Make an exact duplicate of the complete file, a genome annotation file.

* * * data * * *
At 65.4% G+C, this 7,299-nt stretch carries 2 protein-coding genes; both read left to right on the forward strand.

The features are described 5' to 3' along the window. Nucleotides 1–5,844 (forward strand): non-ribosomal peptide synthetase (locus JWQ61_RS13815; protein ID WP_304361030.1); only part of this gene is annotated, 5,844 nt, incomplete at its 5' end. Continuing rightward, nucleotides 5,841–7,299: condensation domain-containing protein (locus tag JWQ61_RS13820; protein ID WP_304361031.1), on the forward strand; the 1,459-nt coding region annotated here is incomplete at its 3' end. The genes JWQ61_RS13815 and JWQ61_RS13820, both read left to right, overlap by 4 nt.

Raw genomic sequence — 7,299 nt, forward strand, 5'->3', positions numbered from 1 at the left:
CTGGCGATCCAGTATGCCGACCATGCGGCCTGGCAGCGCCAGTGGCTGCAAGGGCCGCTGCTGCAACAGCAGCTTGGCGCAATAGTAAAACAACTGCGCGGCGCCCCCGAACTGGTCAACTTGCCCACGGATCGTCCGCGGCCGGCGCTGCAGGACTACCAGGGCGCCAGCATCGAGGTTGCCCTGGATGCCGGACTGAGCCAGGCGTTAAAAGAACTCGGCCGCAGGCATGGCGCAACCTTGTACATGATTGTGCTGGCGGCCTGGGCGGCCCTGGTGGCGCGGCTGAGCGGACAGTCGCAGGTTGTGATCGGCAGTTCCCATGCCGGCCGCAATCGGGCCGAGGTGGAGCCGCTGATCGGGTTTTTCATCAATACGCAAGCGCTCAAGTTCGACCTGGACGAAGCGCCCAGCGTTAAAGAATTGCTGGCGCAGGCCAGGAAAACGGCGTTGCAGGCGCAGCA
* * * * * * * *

At 65.4% G+C, this 7,299-nt stretch carries 2 protein-coding genes; both read left to right on the forward strand.

The features are described 5' to 3' along the window. Nucleotides 1–5,844 (forward strand): non-ribosomal peptide synthetase (locus JWQ61_RS13815; protein ID WP_304361030.1); only part of this gene is annotated, 5,844 nt, incomplete at its 5' end. Continuing rightward, nucleotides 5,841–7,299: condensation domain-containing protein (locus tag JWQ61_RS13820; protein ID WP_304361031.1), on the forward strand; the 1,459-nt coding region annotated here is incomplete at its 3' end. The genes JWQ61_RS13815 and JWQ61_RS13820, both read left to right, overlap by 4 nt.

Raw genomic sequence — 7,299 nt, forward strand, 5'->3', positions numbered from 1 at the left:
CTGGCGATCCAGTATGCCGACCATGCGGCCTGGCAGCGCCAGTGGCTGCAAGGGCCGCTGCTGCAACAGCAGCTTGGCGCAATAGTAAAACAACTGCGCGGCGCCCCCGAACTGGTCAACTTGCCCACGGATCGTCCGCGGCCGGCGCTGCAGGACTACCAGGGCGCCAGCATCGAGGTTGCCCTGGATGCCGGACTGAGCCAGGCGTTAAAAGAACTCGGCCGCAGGCATGGCGCAACCTTGTACATGATTGTGCTGGCGGCCTGGGCGGCCCTGGTGGCGCGGCTGAGCGGACAGTCGCAGGTTGTGATCGGCAGTTCCCATGCCGGCCGCAATCGGGCCGAGGTGGAGCCGCTGATCGGGTTTTTCATCAATACGCAAGCGCTCAAGTTCGACCTGGACGAAGCGCCCAGCGTTAAAGAATTGCTGGCGCAGGCCAGGAAAACGGCGTTGCAGGCGCAGCA